Art After Hours on May 1: Russian Rock and Film

April 17, 2013

Russian Rock and Film: Events in May at the Zimmerli Art Museum at Rutgers

New Brunswick, NJ – Explore recent history through the eyes of Soviet underground artists at the Zimmerli Art Museum at Rutgers University. On May 1, from 5 to 9 p.m., Art After Hours offers a sequence of three interconnected events: an opening reception for “Leningrad's Perestroika: Crosscurrents in Photography, Video, and Music,” with a guided exhibition tour, a screening of “Chronicles of Perestroika” with filmmaker Dmitry Vilensky, and a performance by Russian punk rock band Kooperativ Zvezda (Star Cooperation). Admission is $6 for adults; $5 for 65 and over; and free for museum members, children under 18, and Rutgers students, faculty, and staff (with ID).

Art After Hours is the eclectic evening series held on the first Wednesday of the month at the Zimmerli. The May program begins with a 5:30 p.m. tour of “Leningrad's Perestroika: Crosscurrents in Photography, Video, and Music,” led by Corina L. Apostol, a Dodge Fellow at the Zimmerli and Ph.D. candidate in the Department of Art History at Rutgers, who organized this new exhibition. With more than 60 photographs and videos, the exhibition presents – for the first time – photographers, musicians, and video artists working in Leningrad (now St. Petersburg), Russia, as active members of groups, rather than individuals, to underscore their collective goals. Most of the works in the exhibition, which were created between 1985 and 1993, have not been seen in the United States.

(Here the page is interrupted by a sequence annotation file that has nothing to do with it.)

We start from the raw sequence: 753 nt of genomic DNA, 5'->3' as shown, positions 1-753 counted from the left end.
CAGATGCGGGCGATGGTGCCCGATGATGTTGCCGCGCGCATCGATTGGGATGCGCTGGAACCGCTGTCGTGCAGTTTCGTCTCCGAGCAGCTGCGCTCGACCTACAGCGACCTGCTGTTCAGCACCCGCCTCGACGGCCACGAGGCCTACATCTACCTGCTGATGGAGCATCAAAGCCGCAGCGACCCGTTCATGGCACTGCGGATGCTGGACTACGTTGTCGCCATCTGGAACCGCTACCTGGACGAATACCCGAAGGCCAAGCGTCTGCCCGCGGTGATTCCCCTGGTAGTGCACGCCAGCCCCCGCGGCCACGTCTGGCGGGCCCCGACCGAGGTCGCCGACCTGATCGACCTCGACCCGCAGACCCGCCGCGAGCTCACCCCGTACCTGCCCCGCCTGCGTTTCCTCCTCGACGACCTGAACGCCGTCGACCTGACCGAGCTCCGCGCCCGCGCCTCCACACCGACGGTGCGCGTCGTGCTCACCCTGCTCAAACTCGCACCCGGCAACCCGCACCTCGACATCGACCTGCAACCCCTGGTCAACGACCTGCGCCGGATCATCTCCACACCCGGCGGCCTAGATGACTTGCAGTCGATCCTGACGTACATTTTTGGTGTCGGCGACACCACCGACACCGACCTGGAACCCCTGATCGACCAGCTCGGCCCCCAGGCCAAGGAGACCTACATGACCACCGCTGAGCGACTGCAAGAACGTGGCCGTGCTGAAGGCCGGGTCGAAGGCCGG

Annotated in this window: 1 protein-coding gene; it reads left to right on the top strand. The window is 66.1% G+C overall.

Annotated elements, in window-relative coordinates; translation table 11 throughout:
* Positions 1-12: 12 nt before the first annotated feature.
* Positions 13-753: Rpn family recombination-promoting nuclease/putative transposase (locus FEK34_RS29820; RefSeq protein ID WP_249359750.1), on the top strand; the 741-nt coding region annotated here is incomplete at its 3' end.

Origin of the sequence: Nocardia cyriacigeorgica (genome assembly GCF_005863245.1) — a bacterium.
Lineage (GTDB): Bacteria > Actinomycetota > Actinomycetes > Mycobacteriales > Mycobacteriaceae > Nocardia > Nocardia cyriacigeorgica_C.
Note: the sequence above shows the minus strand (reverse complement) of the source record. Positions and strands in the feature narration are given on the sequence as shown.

The Zimmerli welcomes artist, writer, and activist Dmitry Vilensky to screen and discuss his short documentary “Chronicles of Perestroika,” beginning at 6:15 p.m. This compilation of archive footage of demonstrations in Leningrad from 1987 to 1991 captures unique moments in contemporary history, creating a context for the eventual dissolution of the Soviet Union in August of 1991. Vilensky’s early photography also is featured in the exhibition “Leningrad's Perestroika.” He was a proponent of the St. Petersburg School of Photography in the 1980s, experimenting with new techniques. Vilensky lives and works in St. Petersburg, Russia.